The disturbance is so small it can be ignored in the macroscopic world, but is quite dramatic for particles in the microscopic world.
MAX BORN’S ‘probabilistic’ interpretation, expressed at about the same time, concerning the likelihood of finding a particle at any point through probability defined by the amplitude of its associated wave, led to similar conclusions.
The uncertainty principle also applies to energy and time. A particle’s kinetic energy cannot be measured with complete precision either.
Heisenberg suggested the model of the proton and neutron being held together in the nucleus of the atom after the work of JAMES CHADWICK who discovered the neutron in 1932.
Heisenberg decided to try to develop a new model of the atom, more fundamentally based on quantum theory that worked for all atoms. He believed the approach of trying to visualise a physical model of the atom was destined to fail because of the paradoxical wave-particle nature of electrons.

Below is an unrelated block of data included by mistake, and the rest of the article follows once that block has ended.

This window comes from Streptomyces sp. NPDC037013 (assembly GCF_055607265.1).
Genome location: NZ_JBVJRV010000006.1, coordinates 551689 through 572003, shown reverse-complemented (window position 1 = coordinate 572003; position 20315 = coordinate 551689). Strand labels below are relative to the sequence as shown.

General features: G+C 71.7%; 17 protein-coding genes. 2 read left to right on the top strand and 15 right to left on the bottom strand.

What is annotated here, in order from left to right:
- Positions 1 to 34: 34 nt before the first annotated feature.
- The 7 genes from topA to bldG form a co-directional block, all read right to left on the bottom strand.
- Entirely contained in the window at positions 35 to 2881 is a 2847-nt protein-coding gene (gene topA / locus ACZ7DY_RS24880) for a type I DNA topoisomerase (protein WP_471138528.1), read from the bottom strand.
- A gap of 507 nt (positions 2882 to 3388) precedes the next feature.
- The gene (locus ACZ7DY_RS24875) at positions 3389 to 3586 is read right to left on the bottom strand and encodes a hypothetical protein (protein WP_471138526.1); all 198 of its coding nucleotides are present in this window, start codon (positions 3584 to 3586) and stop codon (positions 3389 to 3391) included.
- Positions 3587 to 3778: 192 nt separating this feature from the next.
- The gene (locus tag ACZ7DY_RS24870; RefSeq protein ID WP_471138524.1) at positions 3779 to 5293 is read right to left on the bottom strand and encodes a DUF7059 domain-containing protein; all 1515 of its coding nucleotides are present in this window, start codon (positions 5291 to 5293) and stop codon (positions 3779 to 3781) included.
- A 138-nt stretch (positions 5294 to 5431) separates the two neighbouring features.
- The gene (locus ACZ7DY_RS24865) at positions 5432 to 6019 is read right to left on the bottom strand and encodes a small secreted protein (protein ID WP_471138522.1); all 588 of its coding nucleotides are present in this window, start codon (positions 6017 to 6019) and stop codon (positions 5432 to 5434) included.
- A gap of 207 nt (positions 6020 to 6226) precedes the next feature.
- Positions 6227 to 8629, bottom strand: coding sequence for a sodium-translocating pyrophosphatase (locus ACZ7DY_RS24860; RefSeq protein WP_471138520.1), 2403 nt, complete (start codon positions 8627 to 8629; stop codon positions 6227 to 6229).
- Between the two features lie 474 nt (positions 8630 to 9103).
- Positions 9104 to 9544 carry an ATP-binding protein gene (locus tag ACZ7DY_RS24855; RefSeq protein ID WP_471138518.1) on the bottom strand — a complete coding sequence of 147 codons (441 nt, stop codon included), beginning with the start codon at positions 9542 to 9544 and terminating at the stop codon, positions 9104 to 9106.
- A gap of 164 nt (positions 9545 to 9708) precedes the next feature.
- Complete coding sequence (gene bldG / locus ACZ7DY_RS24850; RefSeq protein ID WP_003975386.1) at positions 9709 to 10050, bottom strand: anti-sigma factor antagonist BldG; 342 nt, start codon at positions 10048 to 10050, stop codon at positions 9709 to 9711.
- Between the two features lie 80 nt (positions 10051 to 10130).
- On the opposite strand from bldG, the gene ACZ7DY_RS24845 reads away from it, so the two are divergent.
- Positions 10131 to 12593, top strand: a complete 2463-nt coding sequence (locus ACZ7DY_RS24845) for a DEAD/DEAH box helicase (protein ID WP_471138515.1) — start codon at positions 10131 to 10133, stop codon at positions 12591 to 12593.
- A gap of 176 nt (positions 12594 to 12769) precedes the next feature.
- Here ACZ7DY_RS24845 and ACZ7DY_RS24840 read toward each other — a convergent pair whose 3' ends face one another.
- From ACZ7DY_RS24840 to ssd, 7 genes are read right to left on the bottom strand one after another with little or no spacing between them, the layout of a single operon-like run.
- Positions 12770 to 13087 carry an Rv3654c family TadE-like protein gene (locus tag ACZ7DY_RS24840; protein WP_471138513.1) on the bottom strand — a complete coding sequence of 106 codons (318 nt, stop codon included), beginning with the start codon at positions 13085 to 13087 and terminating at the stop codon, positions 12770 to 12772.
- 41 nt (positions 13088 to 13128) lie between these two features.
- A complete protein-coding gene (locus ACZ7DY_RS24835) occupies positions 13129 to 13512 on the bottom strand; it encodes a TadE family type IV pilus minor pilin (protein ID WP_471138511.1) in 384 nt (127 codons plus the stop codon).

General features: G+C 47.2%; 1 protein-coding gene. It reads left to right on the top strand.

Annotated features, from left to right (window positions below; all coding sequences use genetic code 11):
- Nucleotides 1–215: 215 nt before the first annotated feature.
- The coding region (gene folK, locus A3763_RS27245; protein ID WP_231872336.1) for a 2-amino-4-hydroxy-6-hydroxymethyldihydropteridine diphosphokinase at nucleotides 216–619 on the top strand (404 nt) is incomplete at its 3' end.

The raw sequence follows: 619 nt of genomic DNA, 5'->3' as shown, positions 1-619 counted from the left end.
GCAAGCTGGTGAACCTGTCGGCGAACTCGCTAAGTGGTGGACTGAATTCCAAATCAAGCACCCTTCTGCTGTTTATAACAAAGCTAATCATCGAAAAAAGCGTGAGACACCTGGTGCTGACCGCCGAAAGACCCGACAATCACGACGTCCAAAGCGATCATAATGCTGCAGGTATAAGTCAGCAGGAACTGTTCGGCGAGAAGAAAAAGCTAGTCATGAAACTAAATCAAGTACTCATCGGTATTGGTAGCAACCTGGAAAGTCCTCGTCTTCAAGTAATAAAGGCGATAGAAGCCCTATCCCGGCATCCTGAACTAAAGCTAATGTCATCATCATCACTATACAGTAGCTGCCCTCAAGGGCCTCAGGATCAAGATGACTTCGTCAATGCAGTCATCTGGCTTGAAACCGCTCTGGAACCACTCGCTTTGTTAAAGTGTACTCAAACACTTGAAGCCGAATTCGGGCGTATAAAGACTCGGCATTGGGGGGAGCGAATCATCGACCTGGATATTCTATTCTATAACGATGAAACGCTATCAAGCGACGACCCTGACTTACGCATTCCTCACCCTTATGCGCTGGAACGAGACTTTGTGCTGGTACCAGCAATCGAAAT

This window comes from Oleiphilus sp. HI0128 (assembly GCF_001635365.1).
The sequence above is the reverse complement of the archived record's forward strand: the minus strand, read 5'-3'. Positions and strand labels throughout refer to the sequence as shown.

Every particle has an associated wave. The position of a particle can be precisely located where the wave’s undulations are most intense. But where the wave’s undulations are most intense, the wavelength is also at its most ill-defined, and the velocity of the associated particle is impossible to determine. Similarly, a particle with a well-defined wavelength has a precise velocity but a very ill-defined position.
Since the orbits of electrons could not be observed, he decided to ignore them and focus instead on what could be observed and measured; namely the energy they emitted and absorbed, as shown in the spectral lines. He tried to devise a mathematical way of representing the orbits of electrons, and to use this as a way of predicting the atomic features shown up in the spectral lines.
He showed that matrix mechanics could account for many of the properties of atoms, including those with more than one electron.